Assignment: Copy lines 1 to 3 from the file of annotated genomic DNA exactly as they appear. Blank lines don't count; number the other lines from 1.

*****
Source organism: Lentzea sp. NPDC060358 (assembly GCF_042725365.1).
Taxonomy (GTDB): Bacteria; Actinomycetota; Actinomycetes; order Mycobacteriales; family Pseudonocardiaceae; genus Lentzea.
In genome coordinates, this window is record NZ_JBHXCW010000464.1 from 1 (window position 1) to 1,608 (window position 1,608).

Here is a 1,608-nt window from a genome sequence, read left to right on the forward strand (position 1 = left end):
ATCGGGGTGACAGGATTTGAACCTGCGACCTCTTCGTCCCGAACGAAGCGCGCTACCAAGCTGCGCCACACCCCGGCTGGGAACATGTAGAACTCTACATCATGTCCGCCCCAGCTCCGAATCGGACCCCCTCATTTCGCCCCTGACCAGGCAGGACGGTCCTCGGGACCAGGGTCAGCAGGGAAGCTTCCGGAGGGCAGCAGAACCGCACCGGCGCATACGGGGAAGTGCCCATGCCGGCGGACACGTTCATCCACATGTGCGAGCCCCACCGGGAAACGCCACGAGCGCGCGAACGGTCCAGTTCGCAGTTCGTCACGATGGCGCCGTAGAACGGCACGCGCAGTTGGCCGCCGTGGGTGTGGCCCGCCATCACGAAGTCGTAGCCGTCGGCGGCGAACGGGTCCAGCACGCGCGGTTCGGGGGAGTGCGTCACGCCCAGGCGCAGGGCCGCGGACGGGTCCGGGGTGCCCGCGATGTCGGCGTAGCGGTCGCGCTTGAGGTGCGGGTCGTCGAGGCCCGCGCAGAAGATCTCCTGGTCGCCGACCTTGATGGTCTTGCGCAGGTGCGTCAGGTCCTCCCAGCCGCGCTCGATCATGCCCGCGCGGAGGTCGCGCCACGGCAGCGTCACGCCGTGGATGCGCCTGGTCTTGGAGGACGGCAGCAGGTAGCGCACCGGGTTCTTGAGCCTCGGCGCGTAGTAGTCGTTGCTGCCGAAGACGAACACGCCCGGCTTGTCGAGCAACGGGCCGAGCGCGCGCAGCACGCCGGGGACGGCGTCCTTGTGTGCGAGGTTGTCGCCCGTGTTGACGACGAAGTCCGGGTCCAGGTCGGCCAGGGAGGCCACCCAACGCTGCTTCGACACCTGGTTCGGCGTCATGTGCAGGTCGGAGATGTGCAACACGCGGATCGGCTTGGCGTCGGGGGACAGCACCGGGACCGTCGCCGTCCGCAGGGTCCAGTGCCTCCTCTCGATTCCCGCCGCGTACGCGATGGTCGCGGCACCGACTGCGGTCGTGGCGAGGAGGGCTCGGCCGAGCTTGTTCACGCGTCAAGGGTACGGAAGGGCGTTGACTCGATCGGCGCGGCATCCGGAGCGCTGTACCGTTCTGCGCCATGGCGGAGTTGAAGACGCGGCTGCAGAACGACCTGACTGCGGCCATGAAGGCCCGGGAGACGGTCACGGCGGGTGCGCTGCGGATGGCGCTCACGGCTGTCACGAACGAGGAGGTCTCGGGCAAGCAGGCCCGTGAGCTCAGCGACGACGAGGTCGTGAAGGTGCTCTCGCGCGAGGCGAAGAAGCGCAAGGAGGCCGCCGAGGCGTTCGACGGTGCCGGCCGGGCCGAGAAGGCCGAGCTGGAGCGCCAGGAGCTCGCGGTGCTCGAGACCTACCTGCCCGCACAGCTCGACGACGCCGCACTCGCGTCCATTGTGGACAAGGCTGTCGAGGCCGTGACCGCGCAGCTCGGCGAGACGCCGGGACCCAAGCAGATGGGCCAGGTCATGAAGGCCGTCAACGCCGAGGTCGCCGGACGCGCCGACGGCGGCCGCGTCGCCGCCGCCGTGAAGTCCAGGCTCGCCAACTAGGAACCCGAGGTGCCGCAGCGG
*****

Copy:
Source organism: Lentzea sp. NPDC060358 (assembly GCF_042725365.1).
Taxonomy (GTDB): Bacteria; Actinomycetota; Actinomycetes; order Mycobacteriales; family Pseudonocardiaceae; genus Lentzea.
In genome coordinates, this window is record NZ_JBHXCW010000464.1 from 1 (window position 1) to 1,608 (window position 1,608).